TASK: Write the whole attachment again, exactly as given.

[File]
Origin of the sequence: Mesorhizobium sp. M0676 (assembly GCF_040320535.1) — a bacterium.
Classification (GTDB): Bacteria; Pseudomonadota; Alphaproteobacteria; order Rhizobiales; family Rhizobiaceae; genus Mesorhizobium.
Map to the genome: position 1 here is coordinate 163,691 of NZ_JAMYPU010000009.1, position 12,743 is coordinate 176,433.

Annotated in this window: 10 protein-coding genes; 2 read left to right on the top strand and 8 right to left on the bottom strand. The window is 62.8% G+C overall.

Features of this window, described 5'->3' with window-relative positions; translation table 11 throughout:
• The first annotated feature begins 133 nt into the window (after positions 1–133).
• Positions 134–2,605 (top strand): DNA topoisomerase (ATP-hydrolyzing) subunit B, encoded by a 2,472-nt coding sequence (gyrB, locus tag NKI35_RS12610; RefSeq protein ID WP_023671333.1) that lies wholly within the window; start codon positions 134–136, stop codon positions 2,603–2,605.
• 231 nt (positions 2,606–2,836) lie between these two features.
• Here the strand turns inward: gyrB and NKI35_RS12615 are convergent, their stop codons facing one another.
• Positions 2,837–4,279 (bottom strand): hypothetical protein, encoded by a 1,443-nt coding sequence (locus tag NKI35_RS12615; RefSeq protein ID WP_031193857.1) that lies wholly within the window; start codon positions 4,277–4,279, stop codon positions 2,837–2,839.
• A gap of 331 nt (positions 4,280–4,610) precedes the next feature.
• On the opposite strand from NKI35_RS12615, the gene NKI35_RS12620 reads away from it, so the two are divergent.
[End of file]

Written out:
Origin of the sequence: Mesorhizobium sp. M0676 (assembly GCF_040320535.1) — a bacterium.
Classification (GTDB): Bacteria; Pseudomonadota; Alphaproteobacteria; order Rhizobiales; family Rhizobiaceae; genus Mesorhizobium.
Map to the genome: position 1 here is coordinate 163,691 of NZ_JAMYPU010000009.1, position 12,743 is coordinate 176,433.

Annotated in this window: 10 protein-coding genes; 2 read left to right on the top strand and 8 right to left on the bottom strand. The window is 62.8% G+C overall.

Features of this window, described 5'->3' with window-relative positions; translation table 11 throughout:
• The first annotated feature begins 133 nt into the window (after positions 1–133).
• Positions 134–2,605 (top strand): DNA topoisomerase (ATP-hydrolyzing) subunit B, encoded by a 2,472-nt coding sequence (gyrB, locus tag NKI35_RS12610; RefSeq protein ID WP_023671333.1) that lies wholly within the window; start codon positions 134–136, stop codon positions 2,603–2,605.
• 231 nt (positions 2,606–2,836) lie between these two features.
• Here the strand turns inward: gyrB and NKI35_RS12615 are convergent, their stop codons facing one another.
• Positions 2,837–4,279 (bottom strand): hypothetical protein, encoded by a 1,443-nt coding sequence (locus tag NKI35_RS12615; RefSeq protein ID WP_031193857.1) that lies wholly within the window; start codon positions 4,277–4,279, stop codon positions 2,837–2,839.
• A gap of 331 nt (positions 4,280–4,610) precedes the next feature.
• On the opposite strand from NKI35_RS12615, the gene NKI35_RS12620 reads away from it, so the two are divergent.